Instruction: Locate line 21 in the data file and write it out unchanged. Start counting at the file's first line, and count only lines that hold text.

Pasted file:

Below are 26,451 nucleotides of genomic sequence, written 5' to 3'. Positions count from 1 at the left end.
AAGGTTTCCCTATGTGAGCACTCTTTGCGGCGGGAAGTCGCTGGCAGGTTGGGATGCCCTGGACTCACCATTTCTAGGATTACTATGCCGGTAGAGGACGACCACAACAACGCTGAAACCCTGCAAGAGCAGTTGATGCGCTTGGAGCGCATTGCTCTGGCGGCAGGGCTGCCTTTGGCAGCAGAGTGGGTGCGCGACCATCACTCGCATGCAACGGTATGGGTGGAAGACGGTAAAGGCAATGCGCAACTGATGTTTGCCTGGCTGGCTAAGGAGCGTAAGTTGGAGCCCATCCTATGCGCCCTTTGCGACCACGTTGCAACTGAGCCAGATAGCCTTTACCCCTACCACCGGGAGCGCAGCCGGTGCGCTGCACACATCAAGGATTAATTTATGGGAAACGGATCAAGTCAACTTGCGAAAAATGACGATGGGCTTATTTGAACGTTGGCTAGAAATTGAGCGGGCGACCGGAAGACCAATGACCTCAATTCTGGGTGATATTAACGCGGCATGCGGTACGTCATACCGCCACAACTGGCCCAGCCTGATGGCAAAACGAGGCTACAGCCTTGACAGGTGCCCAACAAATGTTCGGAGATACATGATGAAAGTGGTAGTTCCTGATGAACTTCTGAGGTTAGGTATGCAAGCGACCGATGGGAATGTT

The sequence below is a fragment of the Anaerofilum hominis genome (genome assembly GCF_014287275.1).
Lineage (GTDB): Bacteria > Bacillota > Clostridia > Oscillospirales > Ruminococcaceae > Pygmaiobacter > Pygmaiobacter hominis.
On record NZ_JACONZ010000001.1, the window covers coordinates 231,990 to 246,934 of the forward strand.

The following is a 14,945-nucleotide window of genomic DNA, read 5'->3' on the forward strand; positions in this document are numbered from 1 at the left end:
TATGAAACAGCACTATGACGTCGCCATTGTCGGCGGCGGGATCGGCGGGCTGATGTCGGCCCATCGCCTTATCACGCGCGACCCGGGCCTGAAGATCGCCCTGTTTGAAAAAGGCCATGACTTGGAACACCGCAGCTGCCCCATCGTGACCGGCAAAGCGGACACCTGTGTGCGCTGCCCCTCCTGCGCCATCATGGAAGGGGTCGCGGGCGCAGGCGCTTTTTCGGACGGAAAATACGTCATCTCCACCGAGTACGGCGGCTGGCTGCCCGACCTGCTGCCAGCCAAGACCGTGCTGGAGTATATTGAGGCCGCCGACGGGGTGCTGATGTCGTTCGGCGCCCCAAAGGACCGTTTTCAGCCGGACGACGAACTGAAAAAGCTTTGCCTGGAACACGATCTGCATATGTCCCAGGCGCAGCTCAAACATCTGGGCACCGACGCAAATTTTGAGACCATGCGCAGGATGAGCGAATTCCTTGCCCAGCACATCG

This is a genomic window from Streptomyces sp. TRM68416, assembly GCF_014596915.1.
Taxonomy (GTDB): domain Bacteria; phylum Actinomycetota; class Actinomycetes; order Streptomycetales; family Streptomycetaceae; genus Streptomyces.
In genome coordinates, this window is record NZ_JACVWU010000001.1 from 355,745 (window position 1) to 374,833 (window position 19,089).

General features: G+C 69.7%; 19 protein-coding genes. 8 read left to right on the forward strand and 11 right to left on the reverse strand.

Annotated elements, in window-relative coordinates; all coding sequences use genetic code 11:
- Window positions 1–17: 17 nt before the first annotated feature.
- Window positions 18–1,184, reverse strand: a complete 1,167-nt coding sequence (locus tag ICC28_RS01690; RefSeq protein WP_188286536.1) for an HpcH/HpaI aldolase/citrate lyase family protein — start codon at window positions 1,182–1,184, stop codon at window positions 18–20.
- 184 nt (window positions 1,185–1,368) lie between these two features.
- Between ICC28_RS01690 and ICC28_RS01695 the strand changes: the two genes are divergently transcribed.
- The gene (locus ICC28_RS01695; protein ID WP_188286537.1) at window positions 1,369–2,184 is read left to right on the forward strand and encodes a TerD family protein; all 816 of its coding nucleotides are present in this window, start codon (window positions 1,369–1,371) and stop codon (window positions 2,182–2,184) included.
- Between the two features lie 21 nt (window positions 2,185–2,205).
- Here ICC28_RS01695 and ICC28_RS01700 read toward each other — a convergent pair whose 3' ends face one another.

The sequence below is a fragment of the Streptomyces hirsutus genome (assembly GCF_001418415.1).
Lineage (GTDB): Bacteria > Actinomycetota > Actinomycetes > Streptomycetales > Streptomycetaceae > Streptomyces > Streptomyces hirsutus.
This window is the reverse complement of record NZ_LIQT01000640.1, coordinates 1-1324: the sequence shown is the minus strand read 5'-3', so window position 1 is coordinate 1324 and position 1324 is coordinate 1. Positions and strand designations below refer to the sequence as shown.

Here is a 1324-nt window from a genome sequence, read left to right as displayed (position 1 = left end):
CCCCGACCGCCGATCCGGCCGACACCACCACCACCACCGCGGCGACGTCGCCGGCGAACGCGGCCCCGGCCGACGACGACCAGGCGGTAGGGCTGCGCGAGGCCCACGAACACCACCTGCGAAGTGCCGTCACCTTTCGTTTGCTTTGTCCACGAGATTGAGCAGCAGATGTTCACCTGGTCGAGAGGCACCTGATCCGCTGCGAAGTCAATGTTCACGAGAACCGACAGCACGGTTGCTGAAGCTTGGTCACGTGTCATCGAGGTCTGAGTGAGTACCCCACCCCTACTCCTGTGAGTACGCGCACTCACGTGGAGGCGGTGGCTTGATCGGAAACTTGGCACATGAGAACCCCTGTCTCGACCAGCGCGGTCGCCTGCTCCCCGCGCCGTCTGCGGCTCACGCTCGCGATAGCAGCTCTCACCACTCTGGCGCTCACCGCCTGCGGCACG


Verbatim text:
Lineage (GTDB): Bacteria > Actinomycetota > Actinomycetes > Streptomycetales > Streptomycetaceae > Streptomyces > Streptomyces hirsutus.